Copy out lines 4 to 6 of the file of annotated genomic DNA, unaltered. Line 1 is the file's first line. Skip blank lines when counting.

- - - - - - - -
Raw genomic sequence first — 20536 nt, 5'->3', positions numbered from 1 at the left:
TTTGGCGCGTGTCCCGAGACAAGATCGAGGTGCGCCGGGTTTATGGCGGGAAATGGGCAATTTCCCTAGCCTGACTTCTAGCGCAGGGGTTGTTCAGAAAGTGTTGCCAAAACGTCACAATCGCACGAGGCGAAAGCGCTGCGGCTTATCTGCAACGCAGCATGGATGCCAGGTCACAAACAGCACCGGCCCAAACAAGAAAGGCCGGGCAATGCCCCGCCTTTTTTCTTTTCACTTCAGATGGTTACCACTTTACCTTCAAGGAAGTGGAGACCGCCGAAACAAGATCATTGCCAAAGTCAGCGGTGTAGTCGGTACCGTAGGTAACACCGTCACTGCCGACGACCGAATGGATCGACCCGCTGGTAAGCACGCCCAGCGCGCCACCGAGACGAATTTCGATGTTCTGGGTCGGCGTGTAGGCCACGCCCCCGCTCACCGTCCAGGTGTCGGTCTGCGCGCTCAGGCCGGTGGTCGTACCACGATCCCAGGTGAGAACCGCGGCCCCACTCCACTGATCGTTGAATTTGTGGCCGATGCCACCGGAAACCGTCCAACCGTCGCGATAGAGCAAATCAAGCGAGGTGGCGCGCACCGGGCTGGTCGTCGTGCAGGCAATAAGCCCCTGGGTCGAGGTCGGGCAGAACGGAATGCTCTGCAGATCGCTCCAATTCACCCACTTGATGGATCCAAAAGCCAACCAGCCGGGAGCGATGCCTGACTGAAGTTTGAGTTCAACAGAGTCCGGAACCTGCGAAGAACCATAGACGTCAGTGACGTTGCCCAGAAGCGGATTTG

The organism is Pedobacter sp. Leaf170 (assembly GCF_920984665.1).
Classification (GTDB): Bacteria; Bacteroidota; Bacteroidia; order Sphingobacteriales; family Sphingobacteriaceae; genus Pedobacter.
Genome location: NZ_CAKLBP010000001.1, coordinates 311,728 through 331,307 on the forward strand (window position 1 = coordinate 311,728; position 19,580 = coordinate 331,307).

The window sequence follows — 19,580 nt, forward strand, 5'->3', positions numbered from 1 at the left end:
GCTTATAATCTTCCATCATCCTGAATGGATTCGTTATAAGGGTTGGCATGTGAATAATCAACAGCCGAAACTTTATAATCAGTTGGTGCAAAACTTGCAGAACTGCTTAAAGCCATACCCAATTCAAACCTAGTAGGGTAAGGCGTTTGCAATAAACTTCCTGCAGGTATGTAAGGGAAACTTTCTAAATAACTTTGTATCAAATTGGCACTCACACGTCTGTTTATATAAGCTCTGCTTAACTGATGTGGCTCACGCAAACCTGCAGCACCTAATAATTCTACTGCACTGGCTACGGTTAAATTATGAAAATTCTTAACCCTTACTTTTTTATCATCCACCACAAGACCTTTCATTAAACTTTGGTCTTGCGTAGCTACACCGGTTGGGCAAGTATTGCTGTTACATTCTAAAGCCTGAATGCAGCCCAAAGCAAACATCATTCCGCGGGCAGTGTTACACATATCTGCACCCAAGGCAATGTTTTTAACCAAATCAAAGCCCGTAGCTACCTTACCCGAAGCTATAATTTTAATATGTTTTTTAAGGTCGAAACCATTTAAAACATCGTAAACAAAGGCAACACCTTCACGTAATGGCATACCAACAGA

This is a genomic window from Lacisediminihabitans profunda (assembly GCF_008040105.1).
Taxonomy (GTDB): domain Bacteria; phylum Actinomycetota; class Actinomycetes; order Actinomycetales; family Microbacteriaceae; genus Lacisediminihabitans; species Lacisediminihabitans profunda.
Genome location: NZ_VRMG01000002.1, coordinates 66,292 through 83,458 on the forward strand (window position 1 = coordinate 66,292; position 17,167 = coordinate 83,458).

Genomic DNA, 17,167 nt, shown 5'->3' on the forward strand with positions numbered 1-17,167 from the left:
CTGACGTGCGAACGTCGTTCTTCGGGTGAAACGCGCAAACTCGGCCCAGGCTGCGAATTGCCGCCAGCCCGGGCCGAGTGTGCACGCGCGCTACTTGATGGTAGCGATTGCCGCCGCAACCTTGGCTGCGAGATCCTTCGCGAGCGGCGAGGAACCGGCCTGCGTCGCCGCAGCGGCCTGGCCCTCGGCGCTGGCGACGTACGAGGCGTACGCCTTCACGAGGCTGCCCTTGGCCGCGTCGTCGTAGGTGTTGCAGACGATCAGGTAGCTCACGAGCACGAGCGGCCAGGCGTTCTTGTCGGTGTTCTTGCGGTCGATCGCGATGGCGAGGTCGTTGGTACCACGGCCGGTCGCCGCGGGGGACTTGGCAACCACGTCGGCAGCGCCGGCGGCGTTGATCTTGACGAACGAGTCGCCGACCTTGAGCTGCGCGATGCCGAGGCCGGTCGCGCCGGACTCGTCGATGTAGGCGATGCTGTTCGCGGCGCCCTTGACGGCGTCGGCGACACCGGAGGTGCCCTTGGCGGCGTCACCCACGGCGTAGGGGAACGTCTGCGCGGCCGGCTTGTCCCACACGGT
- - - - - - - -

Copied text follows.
Classification (GTDB): Bacteria; Bacteroidota; Bacteroidia; order Sphingobacteriales; family Sphingobacteriaceae; genus Pedobacter.
Genome location: NZ_CAKLBP010000001.1, coordinates 311,728 through 331,307 on the forward strand (window position 1 = coordinate 311,728; position 19,580 = coordinate 331,307).

The window sequence follows — 19,580 nt, forward strand, 5'->3', positions numbered from 1 at the left end: